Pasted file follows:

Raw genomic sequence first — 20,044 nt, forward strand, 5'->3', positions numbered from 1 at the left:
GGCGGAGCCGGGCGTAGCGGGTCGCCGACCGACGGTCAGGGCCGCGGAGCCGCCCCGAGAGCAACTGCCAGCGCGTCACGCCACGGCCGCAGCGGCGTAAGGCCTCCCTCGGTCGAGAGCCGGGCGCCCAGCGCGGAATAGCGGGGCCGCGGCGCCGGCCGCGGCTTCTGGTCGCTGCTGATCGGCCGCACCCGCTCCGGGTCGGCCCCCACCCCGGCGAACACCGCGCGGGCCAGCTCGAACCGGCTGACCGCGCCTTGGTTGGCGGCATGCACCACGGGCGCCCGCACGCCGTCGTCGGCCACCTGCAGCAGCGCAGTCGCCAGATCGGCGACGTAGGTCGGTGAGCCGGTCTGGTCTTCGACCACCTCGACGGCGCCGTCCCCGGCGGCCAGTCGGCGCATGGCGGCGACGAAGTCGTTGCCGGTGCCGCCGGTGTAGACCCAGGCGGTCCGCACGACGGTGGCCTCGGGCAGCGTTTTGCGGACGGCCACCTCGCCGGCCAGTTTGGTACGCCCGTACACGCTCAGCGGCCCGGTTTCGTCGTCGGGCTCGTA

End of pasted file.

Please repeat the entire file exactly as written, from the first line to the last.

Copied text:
Raw genomic sequence first — 20,044 nt, forward strand, 5'->3', positions numbered from 1 at the left:
GGCGGAGCCGGGCGTAGCGGGTCGCCGACCGACGGTCAGGGCCGCGGAGCCGCCCCGAGAGCAACTGCCAGCGCGTCACGCCACGGCCGCAGCGGCGTAAGGCCTCCCTCGGTCGAGAGCCGGGCGCCCAGCGCGGAATAGCGGGGCCGCGGCGCCGGCCGCGGCTTCTGGTCGCTGCTGATCGGCCGCACCCGCTCCGGGTCGGCCCCCACCCCGGCGAACACCGCGCGGGCCAGCTCGAACCGGCTGACCGCGCCTTGGTTGGCGGCATGCACCACGGGCGCCCGCACGCCGTCGTCGGCCACCTGCAGCAGCGCAGTCGCCAGATCGGCGACGTAGGTCGGTGAGCCGGTCTGGTCTTCGACCACCTCGACGGCGCCGTCCCCGGCGGCCAGTCGGCGCATGGCGGCGACGAAGTCGTTGCCGGTGCCGCCGGTGTAGACCCAGGCGGTCCGCACGACGGTGGCCTCGGGCAGCGTTTTGCGGACGGCCACCTCGCCGGCCAGTTTGGTACGCCCGTACACGCTCAGCGGCCCGGTTTCGTCGTCGGGCTCGTA